Has the District or the Board notified the State Department of Education about this situation? How about the State Comptroller's Office which oversees the finances of all New York State public school districts? Shouldn't these supervisory agencies be told?
"Something is rotten in the State of Denmark." Hamlet, Act I, Scene IV (67).
At the beginning of tonight's meeting, Board President Ceske shamelessly stated with a straight face: "The Board is committed to providing transparency." LOL. She then proceeded to provide a bizarre "clarification" of Stuart Mattey's wholly unsatisfactory explanation at the March 30th special meeting. Ms. Ceske asserted that a "keying" error occurred when making a Q1 2020 deposit, resulting in the Q1 payment being made late. The IRS then assessed a "failure to deposit" penalty. OK, seems like the IRS properly assessed the penalty, no? Then the District screwed up again - a Q3 payment was applied to Q2 and a Q4 payment was applied to Q3. The IRS assessed "failure to deposit penalties" for Q3 and Q4. These "failure to deposit" penalties weren't chump change. Ms. Ceske said they amounted to $1,309,636.81. Wow! The magnitude of the error needed to generate such huge penalties in such a short amount of time hasn't been disclosed, but it must be pretty big.
According to Ms. Ceske, the IRS applied the Q3 and Q4 tax payments, which the District had erroneously misallocated to Q2 and Q4, to pay the first "failure to deposit" penalty of $861,320. This led to a tax shortfall owed to the U.S. Treasury of $843,558 in Q4 of 2020. It turns out that this tax shortfall payment of $843,558 is the payment the Board authorized the Treasurer to pay at its March 30 Special Meeting. So the District is paying the IRS taxes back taxes owed of $843,558. Under standard accounting principles, paying taxes is an expense. But miraculously, as Stuart Mattey and Ms. Ceske explained, our District has been cleared by our auditors to book this tax payment as an "accounts receivable." This is an accounting gimmick. When you owe money on account, you have what's called an "accounts payable." So when you owe back taxes, these back taxes are booked as accounts payable. But if you say Scarsdale-cadabra, our District auditors allow us to transmogrify an accounts payable into an accounts receivable just like that. Who'd have thunk that mighty Scarsdale would sink to such a Trumpian accounting abyss? But here we are.
Stuart argues that this is all one big misunderstanding. Sure, the District messed up the "timing" of the payments, but we're paying everything we owe, so the District really shouldn't have to pay any penalties or interest, and we should get a refund for all of that -- to the tune of $1.3 million. And we've filed for abatements and refunds and abatements, and we've been talking with the IRS and they're really nice people and they're saying some nice things to us. So we are going to book the $843,558 back tax payment as an accounts receivable because we've got a decent chance of getting it back someday, maybe this year, maybe next, maybe never.
The thing is -- under real accounting rules like GAAP, you can't book monies as an accounts receivable unless you have a clear legal right to those monies and a high degree of certainty of collecting those monies in the near future, but certainly within 12 months. The District has, at best, a contingent claim for a refund of the $843,558. The IRS has not promised in writing to refund the monies to the District. All the IRS has done, maybe, is engage in some friendly discussions. Unless there's a signed agreement in writing for the refund by the IRS payable to the District within the next 12 months, the District's tax payment of $843,558 cannot be booked as an accounts receivable. It's bad enough that the District is a tax deadbeat. It shouldn't stray into cooking the books too.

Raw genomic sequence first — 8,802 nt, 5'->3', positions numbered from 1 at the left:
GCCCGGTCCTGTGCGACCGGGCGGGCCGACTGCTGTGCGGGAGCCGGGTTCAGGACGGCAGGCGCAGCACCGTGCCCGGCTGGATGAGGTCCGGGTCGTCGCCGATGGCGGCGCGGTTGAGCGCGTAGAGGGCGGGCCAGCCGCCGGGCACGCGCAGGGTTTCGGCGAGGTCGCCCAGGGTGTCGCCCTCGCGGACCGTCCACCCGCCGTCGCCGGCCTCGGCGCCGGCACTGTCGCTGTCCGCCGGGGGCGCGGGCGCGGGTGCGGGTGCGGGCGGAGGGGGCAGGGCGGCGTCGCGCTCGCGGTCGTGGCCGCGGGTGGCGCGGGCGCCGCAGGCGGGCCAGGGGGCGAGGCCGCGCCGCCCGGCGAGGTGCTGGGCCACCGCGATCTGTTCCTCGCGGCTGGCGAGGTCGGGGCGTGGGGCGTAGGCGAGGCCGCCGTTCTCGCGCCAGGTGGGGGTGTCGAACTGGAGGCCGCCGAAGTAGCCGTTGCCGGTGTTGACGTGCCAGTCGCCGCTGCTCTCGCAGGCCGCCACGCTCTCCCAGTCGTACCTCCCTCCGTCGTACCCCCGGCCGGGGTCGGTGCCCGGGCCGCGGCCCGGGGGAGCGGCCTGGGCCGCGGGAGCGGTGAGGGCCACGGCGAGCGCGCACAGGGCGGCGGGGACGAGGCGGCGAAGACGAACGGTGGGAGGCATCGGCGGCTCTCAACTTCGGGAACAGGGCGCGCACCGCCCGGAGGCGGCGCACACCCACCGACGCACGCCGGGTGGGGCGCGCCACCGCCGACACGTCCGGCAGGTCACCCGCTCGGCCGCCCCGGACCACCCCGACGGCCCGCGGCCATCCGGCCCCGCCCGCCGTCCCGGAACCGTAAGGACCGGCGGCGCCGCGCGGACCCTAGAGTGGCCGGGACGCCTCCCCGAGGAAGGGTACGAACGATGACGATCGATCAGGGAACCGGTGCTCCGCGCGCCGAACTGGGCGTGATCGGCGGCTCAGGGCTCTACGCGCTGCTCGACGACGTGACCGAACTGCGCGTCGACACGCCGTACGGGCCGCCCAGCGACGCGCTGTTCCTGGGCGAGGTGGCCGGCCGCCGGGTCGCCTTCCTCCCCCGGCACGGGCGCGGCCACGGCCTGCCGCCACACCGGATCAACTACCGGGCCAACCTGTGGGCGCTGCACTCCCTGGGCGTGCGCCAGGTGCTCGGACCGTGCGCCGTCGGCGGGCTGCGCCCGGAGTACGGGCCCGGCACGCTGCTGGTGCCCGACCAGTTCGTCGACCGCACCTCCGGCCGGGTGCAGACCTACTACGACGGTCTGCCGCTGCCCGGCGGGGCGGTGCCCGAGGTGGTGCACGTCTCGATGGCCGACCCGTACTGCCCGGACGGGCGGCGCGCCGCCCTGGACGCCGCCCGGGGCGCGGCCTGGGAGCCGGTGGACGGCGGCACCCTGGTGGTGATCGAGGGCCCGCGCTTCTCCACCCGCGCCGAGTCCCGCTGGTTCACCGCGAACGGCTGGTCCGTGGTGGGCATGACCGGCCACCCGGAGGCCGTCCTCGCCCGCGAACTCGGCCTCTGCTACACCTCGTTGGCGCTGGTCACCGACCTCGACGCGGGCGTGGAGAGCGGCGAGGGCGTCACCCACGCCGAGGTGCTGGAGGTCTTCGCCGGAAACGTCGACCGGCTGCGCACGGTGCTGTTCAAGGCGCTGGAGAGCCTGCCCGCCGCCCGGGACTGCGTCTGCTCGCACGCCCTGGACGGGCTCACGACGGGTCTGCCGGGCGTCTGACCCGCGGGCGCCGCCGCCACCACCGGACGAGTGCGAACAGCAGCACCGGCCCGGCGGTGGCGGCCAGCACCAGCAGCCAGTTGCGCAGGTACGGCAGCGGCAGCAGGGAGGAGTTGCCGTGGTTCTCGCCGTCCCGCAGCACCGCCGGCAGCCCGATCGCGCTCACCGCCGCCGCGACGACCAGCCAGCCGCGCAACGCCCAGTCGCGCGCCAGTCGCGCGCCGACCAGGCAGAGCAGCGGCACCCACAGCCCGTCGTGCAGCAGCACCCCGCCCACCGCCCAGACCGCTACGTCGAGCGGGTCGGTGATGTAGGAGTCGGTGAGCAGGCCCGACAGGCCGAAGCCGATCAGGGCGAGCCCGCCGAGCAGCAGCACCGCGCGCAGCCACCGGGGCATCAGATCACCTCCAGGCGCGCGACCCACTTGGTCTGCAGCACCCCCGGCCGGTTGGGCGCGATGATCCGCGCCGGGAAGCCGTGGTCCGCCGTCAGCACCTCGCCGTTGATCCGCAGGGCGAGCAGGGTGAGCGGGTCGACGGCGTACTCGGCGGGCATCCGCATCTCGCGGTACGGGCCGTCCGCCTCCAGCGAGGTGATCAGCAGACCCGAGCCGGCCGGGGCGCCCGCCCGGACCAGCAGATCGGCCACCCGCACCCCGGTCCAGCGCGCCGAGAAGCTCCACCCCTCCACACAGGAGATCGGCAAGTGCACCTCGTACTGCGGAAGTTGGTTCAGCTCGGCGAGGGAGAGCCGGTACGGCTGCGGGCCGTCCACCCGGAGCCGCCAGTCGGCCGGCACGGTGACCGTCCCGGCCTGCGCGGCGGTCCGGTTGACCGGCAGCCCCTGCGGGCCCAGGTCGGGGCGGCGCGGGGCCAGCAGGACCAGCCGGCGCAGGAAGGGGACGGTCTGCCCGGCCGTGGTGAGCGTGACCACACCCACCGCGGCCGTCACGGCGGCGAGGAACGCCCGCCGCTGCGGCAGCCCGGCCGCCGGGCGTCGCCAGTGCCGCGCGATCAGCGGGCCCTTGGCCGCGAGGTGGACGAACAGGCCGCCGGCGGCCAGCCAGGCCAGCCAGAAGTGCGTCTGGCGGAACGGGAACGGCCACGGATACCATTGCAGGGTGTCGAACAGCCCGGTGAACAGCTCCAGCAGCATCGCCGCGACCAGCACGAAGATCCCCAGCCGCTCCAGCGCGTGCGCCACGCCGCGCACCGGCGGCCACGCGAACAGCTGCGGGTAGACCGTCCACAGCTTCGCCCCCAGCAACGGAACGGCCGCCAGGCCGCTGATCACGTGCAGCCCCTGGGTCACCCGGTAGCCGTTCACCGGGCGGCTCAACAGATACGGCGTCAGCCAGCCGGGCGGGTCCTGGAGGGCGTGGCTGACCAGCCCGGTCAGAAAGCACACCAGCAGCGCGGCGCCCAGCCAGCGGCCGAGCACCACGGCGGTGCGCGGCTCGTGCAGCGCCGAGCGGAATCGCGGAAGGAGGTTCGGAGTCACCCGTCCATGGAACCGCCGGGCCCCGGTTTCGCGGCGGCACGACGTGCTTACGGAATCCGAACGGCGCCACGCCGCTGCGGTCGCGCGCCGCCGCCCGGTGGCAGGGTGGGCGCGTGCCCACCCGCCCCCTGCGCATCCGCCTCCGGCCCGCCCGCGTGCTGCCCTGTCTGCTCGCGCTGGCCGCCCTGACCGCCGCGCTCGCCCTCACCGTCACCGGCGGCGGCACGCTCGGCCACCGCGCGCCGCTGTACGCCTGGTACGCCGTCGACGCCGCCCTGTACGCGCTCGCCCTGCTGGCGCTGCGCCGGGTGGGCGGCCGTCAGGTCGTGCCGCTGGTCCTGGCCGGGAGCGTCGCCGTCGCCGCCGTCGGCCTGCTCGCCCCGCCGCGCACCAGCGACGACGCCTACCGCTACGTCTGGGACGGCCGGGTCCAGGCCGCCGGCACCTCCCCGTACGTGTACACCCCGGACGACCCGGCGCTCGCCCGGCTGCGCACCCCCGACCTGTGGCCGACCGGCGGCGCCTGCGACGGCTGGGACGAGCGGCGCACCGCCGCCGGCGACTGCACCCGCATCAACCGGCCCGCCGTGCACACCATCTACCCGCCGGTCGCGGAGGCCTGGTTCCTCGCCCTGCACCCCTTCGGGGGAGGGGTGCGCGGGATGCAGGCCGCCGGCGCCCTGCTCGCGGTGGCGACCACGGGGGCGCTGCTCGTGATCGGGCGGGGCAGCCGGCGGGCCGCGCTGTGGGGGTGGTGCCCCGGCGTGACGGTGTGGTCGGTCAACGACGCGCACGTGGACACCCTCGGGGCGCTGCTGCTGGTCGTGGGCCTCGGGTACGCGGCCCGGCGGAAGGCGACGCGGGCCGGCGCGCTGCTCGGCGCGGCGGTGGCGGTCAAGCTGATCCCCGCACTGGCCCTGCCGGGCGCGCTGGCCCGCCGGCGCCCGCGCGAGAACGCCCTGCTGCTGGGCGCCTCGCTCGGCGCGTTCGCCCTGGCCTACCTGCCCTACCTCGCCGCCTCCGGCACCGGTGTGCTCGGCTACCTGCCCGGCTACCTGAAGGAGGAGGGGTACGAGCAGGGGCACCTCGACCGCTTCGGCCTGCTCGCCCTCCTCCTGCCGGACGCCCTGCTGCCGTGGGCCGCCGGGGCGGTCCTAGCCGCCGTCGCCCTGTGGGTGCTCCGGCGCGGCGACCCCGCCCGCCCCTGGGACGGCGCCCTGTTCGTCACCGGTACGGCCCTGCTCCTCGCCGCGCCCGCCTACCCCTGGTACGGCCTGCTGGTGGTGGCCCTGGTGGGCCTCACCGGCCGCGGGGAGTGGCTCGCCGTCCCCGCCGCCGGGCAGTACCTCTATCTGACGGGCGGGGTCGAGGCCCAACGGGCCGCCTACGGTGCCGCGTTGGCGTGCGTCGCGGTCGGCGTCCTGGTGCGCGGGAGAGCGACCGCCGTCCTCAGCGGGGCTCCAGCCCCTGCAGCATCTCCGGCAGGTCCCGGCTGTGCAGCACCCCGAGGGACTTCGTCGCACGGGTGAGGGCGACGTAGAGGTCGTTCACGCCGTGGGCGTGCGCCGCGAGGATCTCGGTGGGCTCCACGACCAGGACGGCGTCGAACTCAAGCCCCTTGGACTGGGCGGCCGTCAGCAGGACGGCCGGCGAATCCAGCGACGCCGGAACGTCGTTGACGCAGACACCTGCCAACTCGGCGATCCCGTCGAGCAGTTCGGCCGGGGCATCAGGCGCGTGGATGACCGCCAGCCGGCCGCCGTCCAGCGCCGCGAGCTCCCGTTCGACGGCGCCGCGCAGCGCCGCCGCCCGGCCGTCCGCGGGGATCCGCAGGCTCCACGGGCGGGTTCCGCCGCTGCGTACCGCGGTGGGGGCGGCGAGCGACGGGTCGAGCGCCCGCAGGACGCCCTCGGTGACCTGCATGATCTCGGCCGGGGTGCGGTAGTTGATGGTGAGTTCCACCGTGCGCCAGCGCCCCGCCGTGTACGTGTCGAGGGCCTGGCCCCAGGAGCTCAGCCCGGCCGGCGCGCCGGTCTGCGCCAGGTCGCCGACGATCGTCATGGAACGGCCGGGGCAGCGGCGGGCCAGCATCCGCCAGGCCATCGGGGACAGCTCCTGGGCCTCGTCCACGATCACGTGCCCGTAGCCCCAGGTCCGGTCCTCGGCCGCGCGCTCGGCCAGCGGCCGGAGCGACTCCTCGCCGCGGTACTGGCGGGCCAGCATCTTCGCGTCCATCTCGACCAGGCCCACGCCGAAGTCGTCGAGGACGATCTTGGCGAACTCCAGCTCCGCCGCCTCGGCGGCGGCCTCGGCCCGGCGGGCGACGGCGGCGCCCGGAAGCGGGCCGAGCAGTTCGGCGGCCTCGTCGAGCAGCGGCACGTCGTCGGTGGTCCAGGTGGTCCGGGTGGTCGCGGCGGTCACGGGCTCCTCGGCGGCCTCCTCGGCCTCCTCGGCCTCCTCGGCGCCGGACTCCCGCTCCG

Now why does this all matter? Stuart says this won't affect the budget at all -- it's just a cash flow issue. That's another lie. The $843k tax payment has to be booked as an expense. This expense has not been budgeted for, and so, the District must draw down its reserves to pay for this unanticipated expense. It can't carry the $843k as an asset on its books because there's no certainty of a refund. Now, remember, the proposed budget for next year is about to be finalized, and will be voted upon by the public in the middle of May. The proposed budget is just a smidgeon ($75k) below the tax cap. This $843k tax payment, if properly accounted for, reduces the reserves by that amount. If the District wants to maintain reserves at the proposed level, the District will have to raise taxes by another $843k to make up for the tax payment. This blows a giant hole through the tax cap. The ramifications are substantial. Very few "above the tax cap" school budgets are presented to voters each year in New York State because voters generally reject those budgets. A budget that's over the tax cap requires 60% of voters to vote in favor (a super-majority) in order to pass. The one time Scarsdale tried this in 2013, the school budget failed -- the first time a school budget failed in Scarsdale in 45 years.
What's worse, if the District keeps the $843k payment in the books as an accounts receivable - in violation of generally accepted accounting principles --- then the budget residents will be voting on in May will illegally appear to be within the tax cap -- and require a simple majority vote for passage -- when, if GAAP were followed, the budget would really be above the tax cap and require a super majority vote for passage. If the District puts forth a budget for public vote that doesn't conform with GAAP, the entire budget vote may be illegal. The District is placing everything in great legal jeopardy because it won't honestly and openly address its IRS problem and its federal tax pickle. We residents deserve much more from the Administration and Board.